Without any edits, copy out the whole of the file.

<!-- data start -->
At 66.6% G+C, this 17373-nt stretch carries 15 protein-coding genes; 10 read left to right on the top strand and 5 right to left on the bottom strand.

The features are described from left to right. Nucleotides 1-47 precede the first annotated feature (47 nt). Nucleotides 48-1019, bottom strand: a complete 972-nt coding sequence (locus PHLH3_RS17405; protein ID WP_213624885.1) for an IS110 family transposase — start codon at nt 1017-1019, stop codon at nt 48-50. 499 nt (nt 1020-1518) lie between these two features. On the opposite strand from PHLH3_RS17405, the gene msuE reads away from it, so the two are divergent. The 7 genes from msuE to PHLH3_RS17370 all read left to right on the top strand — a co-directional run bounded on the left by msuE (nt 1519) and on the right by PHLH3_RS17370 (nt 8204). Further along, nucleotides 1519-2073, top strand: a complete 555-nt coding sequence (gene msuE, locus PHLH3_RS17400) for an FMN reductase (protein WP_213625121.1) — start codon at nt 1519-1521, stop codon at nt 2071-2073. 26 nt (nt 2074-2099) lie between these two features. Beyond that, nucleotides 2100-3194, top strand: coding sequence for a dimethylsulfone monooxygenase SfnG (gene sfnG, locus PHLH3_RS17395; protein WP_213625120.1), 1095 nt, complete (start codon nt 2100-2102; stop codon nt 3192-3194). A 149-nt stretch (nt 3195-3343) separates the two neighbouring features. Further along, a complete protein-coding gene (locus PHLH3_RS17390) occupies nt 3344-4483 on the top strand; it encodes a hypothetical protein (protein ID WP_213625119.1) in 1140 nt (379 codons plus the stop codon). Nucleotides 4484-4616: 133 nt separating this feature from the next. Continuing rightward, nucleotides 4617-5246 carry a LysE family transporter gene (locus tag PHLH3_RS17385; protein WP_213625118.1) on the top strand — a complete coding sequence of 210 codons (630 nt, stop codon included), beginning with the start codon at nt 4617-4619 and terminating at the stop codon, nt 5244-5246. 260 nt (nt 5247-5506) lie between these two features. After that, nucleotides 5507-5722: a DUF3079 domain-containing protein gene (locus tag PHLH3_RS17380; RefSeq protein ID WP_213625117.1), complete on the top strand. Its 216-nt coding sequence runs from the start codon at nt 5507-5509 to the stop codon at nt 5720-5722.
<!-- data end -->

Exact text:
At 66.6% G+C, this 17373-nt stretch carries 15 protein-coding genes; 10 read left to right on the top strand and 5 right to left on the bottom strand.

The features are described from left to right. Nucleotides 1-47 precede the first annotated feature (47 nt). Nucleotides 48-1019, bottom strand: a complete 972-nt coding sequence (locus PHLH3_RS17405; protein ID WP_213624885.1) for an IS110 family transposase — start codon at nt 1017-1019, stop codon at nt 48-50. 499 nt (nt 1020-1518) lie between these two features. On the opposite strand from PHLH3_RS17405, the gene msuE reads away from it, so the two are divergent. The 7 genes from msuE to PHLH3_RS17370 all read left to right on the top strand — a co-directional run bounded on the left by msuE (nt 1519) and on the right by PHLH3_RS17370 (nt 8204). Further along, nucleotides 1519-2073, top strand: a complete 555-nt coding sequence (gene msuE, locus PHLH3_RS17400) for an FMN reductase (protein WP_213625121.1) — start codon at nt 1519-1521, stop codon at nt 2071-2073. 26 nt (nt 2074-2099) lie between these two features. Beyond that, nucleotides 2100-3194, top strand: coding sequence for a dimethylsulfone monooxygenase SfnG (gene sfnG, locus PHLH3_RS17395; protein WP_213625120.1), 1095 nt, complete (start codon nt 2100-2102; stop codon nt 3192-3194). A 149-nt stretch (nt 3195-3343) separates the two neighbouring features. Further along, a complete protein-coding gene (locus PHLH3_RS17390) occupies nt 3344-4483 on the top strand; it encodes a hypothetical protein (protein ID WP_213625119.1) in 1140 nt (379 codons plus the stop codon). Nucleotides 4484-4616: 133 nt separating this feature from the next. Continuing rightward, nucleotides 4617-5246 carry a LysE family transporter gene (locus tag PHLH3_RS17385; protein WP_213625118.1) on the top strand — a complete coding sequence of 210 codons (630 nt, stop codon included), beginning with the start codon at nt 4617-4619 and terminating at the stop codon, nt 5244-5246. 260 nt (nt 5247-5506) lie between these two features. After that, nucleotides 5507-5722: a DUF3079 domain-containing protein gene (locus tag PHLH3_RS17380; RefSeq protein ID WP_213625117.1), complete on the top strand. Its 216-nt coding sequence runs from the start codon at nt 5507-5509 to the stop codon at nt 5720-5722.